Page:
God Is Light

1 John 1:5
The Apostle John had seen Jesus, and had beheld in Him the manifestation of "that eternal life, which was with the Father," and what he had "seen and heard" he declared unto the saints to whom he wrote, that they might have fellowship with him—a fellowship which was "with the Father, and with His Son Jesus Christ."
Nothing could be more blessed than this wondrous association and fellowship into which the saints are brought, and so the Apostle had written them these things that their joy might "be full." All this is the expression of God's infinite grace to poor sinners whom He has been pleased to lift out of the depths of ruin, and to deliver from the power of sin and Satan, giving them divine, eternal life, and bringing them into His own presence, and establishing them there in a known and eternal relationship with Himself. This is pure, unmingled grace, the fruit of infinite, eternal love, and it is most blessed indeed.
But the human heart in its wretched perversity and wickedness is ever ready to abuse grace, yes, even to turn the grace of God into lasciviousness, if it can; and so we find the truth of God guarded on every side. If God in infinite grace takes up vile sinners and brings them into His own presence and into fellowship with Himself, it is cause for profoundest joy and gratitude; but in doing this, God never does and never can set aside His own character. His unsullied holiness, His absolute purity, must shine out in all that He does, as well as His love and grace. If "God is love," "God is light" as well. "Light" and "love" are the very essence of what He is in His nature. And if we are made partakers of the divine nature, recipients of that life-that eternal life-which was manifested in Jesus the Son of God here upon earth, we must remember it is the nature of One who is light, absolute purity, necessarily detecting and excluding all evil. Hence the Apostle says, "This then is the message which we have heard of Him, and declare unto you, that God is light, and in Him is no darkness at all."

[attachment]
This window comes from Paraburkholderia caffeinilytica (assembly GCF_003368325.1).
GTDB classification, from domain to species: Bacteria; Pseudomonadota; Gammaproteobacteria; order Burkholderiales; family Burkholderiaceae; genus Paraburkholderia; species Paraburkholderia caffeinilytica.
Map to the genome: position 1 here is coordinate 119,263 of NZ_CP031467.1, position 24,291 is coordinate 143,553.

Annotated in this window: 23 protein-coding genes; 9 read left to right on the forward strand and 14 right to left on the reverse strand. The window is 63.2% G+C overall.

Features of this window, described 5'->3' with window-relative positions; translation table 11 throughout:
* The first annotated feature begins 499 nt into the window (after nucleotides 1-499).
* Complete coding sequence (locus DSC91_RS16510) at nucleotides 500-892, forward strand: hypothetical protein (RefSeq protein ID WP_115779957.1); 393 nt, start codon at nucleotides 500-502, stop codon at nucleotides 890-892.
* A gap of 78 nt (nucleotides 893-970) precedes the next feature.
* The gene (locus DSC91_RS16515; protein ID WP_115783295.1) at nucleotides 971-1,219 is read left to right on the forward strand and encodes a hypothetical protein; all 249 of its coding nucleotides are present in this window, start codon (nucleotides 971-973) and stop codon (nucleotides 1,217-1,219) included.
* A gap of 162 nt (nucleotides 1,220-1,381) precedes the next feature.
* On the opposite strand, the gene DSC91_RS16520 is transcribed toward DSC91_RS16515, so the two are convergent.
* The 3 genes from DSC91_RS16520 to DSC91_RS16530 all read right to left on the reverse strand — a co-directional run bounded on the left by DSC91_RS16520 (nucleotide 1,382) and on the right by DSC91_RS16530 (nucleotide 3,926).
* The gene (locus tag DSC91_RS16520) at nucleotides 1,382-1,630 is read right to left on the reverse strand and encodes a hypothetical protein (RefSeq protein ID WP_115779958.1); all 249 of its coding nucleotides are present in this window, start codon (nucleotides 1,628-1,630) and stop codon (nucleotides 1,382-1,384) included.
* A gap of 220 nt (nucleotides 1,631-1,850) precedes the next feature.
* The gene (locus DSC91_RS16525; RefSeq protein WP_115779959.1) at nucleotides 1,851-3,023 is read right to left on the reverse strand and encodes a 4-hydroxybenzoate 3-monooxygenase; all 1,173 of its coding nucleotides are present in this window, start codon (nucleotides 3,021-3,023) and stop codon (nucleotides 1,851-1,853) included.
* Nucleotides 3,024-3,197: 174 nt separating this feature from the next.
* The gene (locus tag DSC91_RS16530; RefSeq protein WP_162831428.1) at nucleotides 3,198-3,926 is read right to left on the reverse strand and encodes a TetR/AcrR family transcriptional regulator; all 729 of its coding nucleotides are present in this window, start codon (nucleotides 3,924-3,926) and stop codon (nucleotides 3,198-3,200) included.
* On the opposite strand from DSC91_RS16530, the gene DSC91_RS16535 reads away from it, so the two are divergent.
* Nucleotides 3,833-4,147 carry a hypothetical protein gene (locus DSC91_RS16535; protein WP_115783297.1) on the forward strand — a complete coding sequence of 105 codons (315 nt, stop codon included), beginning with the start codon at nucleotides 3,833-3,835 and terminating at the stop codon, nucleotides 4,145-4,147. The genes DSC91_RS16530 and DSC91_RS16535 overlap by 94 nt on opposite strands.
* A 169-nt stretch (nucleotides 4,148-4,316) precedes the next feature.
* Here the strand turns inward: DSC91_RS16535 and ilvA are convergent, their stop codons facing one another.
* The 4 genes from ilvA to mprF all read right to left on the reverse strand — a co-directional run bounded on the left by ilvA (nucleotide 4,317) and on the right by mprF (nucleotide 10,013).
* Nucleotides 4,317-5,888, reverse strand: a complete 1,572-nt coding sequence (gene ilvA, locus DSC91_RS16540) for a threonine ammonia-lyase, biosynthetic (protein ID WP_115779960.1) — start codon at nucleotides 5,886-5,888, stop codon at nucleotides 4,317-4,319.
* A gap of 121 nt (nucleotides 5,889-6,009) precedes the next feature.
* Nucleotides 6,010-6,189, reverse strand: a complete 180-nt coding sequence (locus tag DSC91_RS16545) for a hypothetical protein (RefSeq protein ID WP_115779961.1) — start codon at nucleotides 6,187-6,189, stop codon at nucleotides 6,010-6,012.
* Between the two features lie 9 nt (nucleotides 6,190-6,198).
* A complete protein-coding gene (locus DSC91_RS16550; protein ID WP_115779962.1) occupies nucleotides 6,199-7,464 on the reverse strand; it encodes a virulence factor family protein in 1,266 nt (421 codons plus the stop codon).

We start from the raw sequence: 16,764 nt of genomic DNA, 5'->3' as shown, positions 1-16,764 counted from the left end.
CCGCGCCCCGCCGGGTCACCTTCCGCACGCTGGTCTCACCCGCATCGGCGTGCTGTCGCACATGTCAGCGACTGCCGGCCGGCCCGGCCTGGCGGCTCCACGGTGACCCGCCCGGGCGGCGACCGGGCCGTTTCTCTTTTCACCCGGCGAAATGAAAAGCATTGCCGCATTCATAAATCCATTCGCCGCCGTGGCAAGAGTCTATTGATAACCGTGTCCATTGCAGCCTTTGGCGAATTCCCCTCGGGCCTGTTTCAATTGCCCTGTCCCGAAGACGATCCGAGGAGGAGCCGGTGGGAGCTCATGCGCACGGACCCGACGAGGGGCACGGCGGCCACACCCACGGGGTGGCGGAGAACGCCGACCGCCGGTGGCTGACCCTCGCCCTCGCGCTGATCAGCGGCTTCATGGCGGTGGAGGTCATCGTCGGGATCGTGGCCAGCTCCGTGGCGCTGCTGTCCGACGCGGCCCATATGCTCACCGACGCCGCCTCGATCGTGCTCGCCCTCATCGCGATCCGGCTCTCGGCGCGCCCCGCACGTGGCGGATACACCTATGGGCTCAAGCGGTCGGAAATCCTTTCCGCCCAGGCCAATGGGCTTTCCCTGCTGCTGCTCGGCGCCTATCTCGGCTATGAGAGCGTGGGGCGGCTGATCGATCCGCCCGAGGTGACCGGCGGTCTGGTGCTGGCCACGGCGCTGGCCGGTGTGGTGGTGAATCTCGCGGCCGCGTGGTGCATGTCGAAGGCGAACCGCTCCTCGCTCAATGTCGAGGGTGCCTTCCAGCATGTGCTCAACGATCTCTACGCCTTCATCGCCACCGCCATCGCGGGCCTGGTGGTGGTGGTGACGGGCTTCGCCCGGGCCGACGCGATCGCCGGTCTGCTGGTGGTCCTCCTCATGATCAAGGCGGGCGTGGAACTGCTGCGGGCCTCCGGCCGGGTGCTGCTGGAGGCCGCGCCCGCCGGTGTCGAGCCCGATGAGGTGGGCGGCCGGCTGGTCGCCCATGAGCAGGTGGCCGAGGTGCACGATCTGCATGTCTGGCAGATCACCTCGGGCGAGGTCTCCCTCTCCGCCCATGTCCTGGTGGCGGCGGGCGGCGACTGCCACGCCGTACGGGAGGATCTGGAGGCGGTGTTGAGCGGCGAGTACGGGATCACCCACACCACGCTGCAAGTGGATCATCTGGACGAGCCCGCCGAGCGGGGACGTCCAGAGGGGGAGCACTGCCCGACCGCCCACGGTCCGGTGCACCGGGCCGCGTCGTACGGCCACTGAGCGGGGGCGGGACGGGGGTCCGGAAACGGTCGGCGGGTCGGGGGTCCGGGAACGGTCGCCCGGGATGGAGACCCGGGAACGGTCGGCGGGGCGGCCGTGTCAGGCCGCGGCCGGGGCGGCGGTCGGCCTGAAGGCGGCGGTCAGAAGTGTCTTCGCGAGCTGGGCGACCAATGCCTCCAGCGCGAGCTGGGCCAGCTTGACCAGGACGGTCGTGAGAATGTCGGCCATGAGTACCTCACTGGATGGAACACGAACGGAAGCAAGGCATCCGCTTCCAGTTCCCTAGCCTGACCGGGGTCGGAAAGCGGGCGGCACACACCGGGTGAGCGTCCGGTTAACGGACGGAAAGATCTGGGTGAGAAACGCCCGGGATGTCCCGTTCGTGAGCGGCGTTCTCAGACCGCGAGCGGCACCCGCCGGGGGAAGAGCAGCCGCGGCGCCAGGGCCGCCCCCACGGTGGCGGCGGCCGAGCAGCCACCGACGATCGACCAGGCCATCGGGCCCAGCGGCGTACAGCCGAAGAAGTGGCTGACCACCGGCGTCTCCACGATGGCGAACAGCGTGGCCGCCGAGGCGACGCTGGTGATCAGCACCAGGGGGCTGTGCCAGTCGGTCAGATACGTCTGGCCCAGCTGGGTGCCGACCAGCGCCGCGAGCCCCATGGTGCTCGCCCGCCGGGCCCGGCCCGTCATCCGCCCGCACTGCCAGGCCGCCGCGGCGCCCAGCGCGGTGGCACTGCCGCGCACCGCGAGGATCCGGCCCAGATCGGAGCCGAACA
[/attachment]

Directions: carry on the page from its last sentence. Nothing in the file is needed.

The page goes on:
No language could be used to describe more forcibly God's intrinsic and absolute purity. It is a purity that admits of no degree of evil. Not only is God "light," but no "darkness" can mingle with that light. Darkness is necessarily excluded by what He is as light. And if we have been brought to God, we are not "in darkness," but "in the light." It is the place and condition into which we have been brought. We were once darkness, but now light in the Lord (Eph. 5:88For ye were sometimes darkness, but now are ye light in the Lord: walk as children of light: (Ephesians 5:8)).
In our natural state we were "darkness"; now, as redeemed and brought to God, and made partakers of the divine nature, we are "light in the Lord." What a change, both of place and condition! Once afar off, but now in God's presence in Christ, brought nigh through His blood! Once enemies, now reconciled and in cloudless light, able to look up into God's face and say, "Abba Father"! Once incapable of having a common thought or feeling or desire with God, now possessed of the divine nature, and able to have fellowship with Him, and with His Son Jesus Christ!